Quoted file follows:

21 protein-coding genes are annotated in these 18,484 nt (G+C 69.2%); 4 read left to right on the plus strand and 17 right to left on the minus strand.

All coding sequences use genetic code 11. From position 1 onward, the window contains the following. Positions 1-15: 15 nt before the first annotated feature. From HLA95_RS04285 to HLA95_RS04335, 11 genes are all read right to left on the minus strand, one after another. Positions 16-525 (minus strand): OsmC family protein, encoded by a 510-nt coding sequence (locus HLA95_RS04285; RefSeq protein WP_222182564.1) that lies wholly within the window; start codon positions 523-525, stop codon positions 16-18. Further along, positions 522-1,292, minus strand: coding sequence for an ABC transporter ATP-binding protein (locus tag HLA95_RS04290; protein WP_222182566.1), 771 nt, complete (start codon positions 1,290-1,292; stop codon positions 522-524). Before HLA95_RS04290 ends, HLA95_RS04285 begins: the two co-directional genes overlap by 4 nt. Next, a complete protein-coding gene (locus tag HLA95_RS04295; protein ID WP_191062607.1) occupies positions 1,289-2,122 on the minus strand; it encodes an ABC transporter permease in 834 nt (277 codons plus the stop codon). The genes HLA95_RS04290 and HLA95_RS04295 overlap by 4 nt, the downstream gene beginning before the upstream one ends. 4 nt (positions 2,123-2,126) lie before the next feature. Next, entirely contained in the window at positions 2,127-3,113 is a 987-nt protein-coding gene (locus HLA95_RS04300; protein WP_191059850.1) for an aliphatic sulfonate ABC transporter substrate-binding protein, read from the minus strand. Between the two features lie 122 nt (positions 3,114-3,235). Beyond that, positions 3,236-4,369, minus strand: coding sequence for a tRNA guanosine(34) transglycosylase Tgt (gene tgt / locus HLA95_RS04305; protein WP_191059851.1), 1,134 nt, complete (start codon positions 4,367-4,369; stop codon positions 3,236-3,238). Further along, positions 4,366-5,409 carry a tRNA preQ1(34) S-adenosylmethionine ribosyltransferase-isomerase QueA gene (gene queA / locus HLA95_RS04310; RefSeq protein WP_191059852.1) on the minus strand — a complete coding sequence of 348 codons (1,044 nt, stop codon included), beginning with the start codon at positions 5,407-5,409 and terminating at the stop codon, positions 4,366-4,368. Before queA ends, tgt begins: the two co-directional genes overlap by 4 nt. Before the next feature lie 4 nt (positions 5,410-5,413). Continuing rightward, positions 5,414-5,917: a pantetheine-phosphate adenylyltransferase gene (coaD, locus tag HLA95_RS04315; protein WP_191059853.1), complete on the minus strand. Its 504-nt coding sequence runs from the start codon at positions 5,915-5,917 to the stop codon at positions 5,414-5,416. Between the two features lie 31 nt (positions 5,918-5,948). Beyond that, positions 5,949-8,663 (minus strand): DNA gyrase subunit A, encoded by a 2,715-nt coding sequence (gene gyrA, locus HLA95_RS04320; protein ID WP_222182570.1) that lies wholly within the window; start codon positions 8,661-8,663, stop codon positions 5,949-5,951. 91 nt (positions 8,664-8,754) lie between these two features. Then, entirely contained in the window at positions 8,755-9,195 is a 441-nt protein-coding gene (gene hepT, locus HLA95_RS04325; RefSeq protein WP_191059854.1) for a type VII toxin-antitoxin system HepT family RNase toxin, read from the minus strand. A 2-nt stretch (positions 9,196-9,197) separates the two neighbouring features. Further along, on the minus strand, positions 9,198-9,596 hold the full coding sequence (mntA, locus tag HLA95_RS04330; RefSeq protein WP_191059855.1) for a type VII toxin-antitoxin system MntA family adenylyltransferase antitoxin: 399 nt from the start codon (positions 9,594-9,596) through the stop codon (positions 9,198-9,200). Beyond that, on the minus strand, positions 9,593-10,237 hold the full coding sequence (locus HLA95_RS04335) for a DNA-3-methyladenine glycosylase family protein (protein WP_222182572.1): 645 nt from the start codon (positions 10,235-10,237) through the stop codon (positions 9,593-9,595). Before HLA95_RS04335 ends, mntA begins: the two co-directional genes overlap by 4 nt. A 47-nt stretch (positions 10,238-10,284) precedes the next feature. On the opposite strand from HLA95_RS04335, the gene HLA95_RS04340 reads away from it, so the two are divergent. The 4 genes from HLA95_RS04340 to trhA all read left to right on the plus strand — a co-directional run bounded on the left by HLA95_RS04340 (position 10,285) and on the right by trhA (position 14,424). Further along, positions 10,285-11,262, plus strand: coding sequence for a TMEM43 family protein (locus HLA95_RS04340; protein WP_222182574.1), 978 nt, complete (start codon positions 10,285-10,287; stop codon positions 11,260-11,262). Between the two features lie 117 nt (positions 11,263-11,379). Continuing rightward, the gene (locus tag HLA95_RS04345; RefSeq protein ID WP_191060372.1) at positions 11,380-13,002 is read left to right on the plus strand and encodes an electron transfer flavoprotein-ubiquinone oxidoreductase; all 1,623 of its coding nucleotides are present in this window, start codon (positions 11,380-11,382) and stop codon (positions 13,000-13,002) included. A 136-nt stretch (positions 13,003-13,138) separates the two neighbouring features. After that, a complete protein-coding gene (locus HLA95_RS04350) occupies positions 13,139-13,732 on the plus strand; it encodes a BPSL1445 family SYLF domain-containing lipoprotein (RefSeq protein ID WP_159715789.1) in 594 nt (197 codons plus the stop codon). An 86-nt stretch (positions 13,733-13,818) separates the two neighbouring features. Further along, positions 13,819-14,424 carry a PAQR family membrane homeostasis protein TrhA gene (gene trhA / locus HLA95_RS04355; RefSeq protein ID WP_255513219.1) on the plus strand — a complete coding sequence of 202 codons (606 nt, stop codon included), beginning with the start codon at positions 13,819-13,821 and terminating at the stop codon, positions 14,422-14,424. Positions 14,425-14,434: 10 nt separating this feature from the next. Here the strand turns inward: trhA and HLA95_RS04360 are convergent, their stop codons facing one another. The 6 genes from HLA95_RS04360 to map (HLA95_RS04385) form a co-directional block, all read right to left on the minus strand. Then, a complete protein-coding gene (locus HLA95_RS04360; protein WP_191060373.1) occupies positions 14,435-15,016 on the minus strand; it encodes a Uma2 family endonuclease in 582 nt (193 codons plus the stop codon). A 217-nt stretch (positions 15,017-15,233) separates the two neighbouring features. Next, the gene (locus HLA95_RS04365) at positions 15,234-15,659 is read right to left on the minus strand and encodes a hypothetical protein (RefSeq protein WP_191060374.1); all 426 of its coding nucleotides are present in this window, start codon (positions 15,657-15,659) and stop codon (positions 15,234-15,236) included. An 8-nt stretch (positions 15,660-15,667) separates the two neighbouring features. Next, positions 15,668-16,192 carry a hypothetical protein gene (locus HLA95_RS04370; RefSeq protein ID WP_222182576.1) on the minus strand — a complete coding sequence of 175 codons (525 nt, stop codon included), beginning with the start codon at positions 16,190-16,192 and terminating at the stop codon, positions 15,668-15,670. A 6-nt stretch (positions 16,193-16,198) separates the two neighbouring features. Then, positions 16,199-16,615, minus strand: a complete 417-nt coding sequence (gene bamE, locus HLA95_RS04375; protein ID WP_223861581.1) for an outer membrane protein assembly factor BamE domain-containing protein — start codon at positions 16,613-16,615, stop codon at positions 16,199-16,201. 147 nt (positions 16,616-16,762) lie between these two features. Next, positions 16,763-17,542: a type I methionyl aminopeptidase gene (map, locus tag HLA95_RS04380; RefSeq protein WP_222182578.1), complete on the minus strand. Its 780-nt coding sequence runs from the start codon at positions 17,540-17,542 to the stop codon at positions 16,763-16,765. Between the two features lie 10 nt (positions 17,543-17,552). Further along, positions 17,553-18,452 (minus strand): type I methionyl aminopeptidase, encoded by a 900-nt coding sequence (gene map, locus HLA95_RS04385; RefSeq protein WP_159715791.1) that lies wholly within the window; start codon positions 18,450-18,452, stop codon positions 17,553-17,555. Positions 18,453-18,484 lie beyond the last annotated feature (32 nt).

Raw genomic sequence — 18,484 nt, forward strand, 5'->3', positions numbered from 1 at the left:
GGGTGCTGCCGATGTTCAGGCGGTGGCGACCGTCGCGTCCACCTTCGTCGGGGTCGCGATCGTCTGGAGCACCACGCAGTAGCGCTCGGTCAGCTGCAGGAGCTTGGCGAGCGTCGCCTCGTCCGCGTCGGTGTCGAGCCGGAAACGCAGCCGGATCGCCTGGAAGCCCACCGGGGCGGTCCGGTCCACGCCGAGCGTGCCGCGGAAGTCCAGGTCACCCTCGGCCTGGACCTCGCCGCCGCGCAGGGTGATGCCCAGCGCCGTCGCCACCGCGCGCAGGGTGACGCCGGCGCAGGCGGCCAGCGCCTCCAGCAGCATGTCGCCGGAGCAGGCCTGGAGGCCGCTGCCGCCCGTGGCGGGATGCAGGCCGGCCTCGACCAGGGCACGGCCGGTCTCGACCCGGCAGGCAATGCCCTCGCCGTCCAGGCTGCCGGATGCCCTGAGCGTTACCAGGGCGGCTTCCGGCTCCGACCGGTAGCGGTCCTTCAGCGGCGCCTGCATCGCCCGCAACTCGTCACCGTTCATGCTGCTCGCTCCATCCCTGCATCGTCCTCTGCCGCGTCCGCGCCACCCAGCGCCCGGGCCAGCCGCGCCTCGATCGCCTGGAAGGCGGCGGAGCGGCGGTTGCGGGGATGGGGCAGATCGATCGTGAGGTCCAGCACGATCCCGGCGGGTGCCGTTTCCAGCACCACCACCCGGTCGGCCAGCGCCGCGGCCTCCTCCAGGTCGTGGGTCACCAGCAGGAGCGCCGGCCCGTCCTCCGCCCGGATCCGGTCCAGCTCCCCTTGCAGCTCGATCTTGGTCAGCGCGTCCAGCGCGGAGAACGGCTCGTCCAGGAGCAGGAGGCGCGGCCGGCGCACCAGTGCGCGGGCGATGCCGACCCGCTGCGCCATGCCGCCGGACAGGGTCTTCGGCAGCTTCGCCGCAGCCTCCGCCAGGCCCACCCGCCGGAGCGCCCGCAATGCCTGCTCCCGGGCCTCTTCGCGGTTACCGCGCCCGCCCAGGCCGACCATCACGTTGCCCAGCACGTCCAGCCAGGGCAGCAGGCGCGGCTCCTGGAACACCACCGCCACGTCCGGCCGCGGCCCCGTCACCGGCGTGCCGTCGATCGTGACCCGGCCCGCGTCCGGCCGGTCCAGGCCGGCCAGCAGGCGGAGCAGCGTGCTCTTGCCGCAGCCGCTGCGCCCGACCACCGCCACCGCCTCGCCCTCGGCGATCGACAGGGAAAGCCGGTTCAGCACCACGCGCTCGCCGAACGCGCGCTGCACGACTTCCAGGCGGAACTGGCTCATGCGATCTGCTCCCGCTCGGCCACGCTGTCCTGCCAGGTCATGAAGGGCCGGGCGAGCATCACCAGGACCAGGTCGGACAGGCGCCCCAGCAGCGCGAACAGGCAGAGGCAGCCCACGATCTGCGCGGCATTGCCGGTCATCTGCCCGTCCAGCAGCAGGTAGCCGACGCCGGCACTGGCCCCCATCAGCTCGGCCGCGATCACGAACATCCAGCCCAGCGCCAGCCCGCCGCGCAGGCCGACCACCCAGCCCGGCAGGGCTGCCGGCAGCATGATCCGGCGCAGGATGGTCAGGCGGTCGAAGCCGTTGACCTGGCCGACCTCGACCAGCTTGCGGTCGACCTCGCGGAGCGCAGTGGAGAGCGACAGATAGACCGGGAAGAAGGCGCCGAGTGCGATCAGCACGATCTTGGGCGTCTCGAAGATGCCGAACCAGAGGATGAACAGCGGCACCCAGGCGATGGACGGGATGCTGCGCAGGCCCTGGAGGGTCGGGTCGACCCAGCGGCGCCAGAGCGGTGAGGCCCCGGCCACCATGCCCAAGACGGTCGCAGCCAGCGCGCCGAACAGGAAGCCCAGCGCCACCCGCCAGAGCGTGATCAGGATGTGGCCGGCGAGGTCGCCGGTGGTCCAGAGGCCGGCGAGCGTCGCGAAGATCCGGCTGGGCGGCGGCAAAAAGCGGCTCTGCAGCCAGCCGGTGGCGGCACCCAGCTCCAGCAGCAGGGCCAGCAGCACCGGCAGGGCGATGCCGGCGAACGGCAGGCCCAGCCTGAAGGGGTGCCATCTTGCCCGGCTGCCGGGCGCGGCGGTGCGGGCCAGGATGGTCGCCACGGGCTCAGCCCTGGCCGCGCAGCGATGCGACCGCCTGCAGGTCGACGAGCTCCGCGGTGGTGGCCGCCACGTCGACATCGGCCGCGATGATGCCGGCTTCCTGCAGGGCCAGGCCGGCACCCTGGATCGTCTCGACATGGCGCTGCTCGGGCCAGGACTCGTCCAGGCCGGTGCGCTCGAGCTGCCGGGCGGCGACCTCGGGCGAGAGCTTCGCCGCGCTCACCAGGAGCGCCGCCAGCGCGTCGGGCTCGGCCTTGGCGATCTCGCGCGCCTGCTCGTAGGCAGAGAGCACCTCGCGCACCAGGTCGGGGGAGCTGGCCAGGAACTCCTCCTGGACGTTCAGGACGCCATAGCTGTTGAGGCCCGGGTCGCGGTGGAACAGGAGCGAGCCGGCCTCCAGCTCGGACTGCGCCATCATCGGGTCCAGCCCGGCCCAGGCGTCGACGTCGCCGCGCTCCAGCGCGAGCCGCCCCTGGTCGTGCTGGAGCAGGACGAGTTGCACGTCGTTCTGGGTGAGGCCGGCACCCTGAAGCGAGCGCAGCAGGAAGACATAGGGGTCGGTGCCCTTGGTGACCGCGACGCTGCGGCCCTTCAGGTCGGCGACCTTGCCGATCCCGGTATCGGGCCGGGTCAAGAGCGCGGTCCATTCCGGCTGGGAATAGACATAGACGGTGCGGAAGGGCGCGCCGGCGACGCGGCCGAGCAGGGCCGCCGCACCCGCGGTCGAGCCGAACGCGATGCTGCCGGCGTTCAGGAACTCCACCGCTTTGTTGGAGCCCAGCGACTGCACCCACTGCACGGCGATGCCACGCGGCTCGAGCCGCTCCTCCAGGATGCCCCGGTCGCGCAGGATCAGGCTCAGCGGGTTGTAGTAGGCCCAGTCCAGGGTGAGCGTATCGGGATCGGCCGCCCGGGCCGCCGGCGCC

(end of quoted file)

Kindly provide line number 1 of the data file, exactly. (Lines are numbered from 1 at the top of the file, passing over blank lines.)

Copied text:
21 protein-coding genes are annotated in these 18,484 nt (G+C 69.2%); 4 read left to right on the plus strand and 17 right to left on the minus strand.